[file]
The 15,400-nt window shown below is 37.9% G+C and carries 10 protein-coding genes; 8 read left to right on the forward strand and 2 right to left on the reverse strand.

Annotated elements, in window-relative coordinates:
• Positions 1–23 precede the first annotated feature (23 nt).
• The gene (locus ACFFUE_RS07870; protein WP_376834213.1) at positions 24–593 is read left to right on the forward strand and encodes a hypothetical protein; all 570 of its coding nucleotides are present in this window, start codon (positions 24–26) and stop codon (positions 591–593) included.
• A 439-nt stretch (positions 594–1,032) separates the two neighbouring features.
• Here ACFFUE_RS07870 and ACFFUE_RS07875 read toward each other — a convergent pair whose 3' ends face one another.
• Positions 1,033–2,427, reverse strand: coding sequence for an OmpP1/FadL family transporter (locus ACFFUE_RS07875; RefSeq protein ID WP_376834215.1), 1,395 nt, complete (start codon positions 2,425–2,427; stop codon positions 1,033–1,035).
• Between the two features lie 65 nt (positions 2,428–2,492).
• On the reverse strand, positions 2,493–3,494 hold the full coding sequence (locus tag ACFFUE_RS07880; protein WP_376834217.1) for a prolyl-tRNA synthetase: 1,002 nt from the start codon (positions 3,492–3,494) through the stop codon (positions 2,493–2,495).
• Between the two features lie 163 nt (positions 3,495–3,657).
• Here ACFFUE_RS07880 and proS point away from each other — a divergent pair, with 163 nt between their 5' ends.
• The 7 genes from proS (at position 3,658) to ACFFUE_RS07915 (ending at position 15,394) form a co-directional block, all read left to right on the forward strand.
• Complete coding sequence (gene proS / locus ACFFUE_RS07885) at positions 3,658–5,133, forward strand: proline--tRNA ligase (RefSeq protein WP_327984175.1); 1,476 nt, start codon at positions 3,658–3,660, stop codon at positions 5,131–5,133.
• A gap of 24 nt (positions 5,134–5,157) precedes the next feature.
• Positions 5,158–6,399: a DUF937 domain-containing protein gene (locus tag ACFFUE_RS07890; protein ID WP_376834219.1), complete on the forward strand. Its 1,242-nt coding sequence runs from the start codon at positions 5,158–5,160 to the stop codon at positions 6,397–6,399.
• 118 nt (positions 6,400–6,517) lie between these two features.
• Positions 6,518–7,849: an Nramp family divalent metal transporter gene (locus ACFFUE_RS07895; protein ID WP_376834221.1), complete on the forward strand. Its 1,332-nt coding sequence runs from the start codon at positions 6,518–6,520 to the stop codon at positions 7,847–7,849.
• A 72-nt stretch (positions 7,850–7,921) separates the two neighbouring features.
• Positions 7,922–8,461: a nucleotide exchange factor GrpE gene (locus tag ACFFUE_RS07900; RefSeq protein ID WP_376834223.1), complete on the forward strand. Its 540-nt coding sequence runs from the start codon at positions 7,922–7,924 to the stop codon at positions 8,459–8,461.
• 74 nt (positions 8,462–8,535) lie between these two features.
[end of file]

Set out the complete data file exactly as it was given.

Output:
The 15,400-nt window shown below is 37.9% G+C and carries 10 protein-coding genes; 8 read left to right on the forward strand and 2 right to left on the reverse strand.

Annotated elements, in window-relative coordinates:
• Positions 1–23 precede the first annotated feature (23 nt).
• The gene (locus ACFFUE_RS07870; protein WP_376834213.1) at positions 24–593 is read left to right on the forward strand and encodes a hypothetical protein; all 570 of its coding nucleotides are present in this window, start codon (positions 24–26) and stop codon (positions 591–593) included.
• A 439-nt stretch (positions 594–1,032) separates the two neighbouring features.
• Here ACFFUE_RS07870 and ACFFUE_RS07875 read toward each other — a convergent pair whose 3' ends face one another.
• Positions 1,033–2,427, reverse strand: coding sequence for an OmpP1/FadL family transporter (locus ACFFUE_RS07875; RefSeq protein ID WP_376834215.1), 1,395 nt, complete (start codon positions 2,425–2,427; stop codon positions 1,033–1,035).
• Between the two features lie 65 nt (positions 2,428–2,492).
• On the reverse strand, positions 2,493–3,494 hold the full coding sequence (locus tag ACFFUE_RS07880; protein WP_376834217.1) for a prolyl-tRNA synthetase: 1,002 nt from the start codon (positions 3,492–3,494) through the stop codon (positions 2,493–2,495).
• Between the two features lie 163 nt (positions 3,495–3,657).
• Here ACFFUE_RS07880 and proS point away from each other — a divergent pair, with 163 nt between their 5' ends.
• The 7 genes from proS (at position 3,658) to ACFFUE_RS07915 (ending at position 15,394) form a co-directional block, all read left to right on the forward strand.
• Complete coding sequence (gene proS / locus ACFFUE_RS07885) at positions 3,658–5,133, forward strand: proline--tRNA ligase (RefSeq protein WP_327984175.1); 1,476 nt, start codon at positions 3,658–3,660, stop codon at positions 5,131–5,133.
• A gap of 24 nt (positions 5,134–5,157) precedes the next feature.
• Positions 5,158–6,399: a DUF937 domain-containing protein gene (locus tag ACFFUE_RS07890; protein ID WP_376834219.1), complete on the forward strand. Its 1,242-nt coding sequence runs from the start codon at positions 5,158–5,160 to the stop codon at positions 6,397–6,399.
• 118 nt (positions 6,400–6,517) lie between these two features.
• Positions 6,518–7,849: an Nramp family divalent metal transporter gene (locus ACFFUE_RS07895; protein ID WP_376834221.1), complete on the forward strand. Its 1,332-nt coding sequence runs from the start codon at positions 6,518–6,520 to the stop codon at positions 7,847–7,849.
• A 72-nt stretch (positions 7,850–7,921) separates the two neighbouring features.
• Positions 7,922–8,461: a nucleotide exchange factor GrpE gene (locus tag ACFFUE_RS07900; RefSeq protein ID WP_376834223.1), complete on the forward strand. Its 540-nt coding sequence runs from the start codon at positions 7,922–7,924 to the stop codon at positions 8,459–8,461.
• 74 nt (positions 8,462–8,535) lie between these two features.